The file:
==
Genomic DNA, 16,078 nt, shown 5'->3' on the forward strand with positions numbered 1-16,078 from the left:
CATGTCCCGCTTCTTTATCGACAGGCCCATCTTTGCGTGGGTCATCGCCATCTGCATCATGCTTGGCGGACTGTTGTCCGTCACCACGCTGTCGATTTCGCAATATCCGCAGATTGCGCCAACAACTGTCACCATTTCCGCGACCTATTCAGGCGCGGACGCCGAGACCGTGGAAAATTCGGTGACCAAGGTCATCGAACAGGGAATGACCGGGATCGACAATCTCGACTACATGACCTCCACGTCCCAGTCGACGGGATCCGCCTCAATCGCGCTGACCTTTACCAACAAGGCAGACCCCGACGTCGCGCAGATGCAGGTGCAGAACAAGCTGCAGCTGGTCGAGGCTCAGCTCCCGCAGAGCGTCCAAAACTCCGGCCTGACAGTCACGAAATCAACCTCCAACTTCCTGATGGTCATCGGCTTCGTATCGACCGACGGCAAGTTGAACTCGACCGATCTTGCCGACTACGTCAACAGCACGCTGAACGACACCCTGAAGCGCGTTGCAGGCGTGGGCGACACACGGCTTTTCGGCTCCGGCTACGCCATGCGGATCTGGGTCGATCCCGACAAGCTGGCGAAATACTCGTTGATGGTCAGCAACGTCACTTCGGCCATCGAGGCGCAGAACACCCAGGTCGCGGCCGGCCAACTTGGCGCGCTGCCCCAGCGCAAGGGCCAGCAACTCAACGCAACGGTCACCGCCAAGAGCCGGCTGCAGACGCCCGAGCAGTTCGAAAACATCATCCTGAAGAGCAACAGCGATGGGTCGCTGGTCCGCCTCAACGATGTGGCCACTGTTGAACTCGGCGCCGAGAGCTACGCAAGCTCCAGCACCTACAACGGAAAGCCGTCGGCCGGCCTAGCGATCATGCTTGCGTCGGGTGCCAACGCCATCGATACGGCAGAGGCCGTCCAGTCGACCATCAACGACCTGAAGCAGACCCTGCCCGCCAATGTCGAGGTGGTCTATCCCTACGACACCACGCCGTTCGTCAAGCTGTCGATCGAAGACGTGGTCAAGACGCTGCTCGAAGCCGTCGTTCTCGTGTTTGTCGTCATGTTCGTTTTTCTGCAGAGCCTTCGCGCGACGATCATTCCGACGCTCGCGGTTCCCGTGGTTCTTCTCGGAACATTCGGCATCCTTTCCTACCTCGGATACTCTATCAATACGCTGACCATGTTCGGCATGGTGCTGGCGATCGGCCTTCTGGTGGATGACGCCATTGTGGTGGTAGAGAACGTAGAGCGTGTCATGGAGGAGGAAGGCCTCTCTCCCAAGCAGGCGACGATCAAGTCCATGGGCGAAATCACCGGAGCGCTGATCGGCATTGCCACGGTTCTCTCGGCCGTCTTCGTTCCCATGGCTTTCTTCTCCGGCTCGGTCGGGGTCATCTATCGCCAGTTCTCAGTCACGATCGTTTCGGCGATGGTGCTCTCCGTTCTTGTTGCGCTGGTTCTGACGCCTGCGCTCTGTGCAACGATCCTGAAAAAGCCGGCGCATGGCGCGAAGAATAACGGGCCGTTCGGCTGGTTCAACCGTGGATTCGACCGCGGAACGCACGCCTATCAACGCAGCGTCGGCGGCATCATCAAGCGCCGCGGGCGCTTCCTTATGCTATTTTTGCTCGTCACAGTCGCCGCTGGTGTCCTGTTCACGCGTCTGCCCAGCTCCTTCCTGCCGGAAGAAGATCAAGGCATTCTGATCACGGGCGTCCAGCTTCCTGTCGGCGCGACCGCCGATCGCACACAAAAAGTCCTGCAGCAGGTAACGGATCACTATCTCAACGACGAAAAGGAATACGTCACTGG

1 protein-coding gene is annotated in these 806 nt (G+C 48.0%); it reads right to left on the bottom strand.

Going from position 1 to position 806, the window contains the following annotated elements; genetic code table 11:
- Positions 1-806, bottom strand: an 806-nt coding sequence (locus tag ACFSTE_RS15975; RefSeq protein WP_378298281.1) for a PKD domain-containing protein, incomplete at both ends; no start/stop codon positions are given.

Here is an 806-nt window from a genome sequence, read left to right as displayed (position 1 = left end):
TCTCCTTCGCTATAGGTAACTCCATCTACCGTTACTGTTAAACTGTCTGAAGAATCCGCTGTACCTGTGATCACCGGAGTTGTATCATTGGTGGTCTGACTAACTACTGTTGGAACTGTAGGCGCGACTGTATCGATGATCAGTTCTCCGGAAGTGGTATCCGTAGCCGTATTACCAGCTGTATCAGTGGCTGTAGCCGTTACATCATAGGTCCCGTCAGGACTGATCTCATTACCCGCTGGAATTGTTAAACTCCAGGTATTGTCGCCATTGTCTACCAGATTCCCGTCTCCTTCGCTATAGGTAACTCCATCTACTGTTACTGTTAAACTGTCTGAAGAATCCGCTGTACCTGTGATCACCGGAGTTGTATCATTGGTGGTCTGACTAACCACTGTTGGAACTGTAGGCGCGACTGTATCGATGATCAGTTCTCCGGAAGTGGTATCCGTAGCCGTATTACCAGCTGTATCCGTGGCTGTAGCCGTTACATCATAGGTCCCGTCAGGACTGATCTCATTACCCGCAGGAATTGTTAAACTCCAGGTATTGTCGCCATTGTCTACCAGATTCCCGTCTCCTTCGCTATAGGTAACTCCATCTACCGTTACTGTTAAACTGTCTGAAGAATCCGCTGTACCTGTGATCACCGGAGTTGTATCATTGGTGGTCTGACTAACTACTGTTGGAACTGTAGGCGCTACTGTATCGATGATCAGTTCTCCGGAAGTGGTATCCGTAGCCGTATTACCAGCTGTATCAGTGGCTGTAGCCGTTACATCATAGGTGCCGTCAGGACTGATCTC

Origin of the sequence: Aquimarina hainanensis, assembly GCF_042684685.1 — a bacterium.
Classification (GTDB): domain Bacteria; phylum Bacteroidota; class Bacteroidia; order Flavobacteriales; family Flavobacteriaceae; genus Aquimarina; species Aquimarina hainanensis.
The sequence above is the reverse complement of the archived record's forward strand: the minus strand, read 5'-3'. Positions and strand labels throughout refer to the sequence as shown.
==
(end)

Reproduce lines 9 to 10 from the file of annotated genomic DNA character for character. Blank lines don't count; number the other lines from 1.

Classification (GTDB): domain Bacteria; phylum Bacteroidota; class Bacteroidia; order Flavobacteriales; family Flavobacteriaceae; genus Aquimarina; species Aquimarina hainanensis.
The sequence above is the reverse complement of the archived record's forward strand: the minus strand, read 5'-3'. Positions and strand labels throughout refer to the sequence as shown.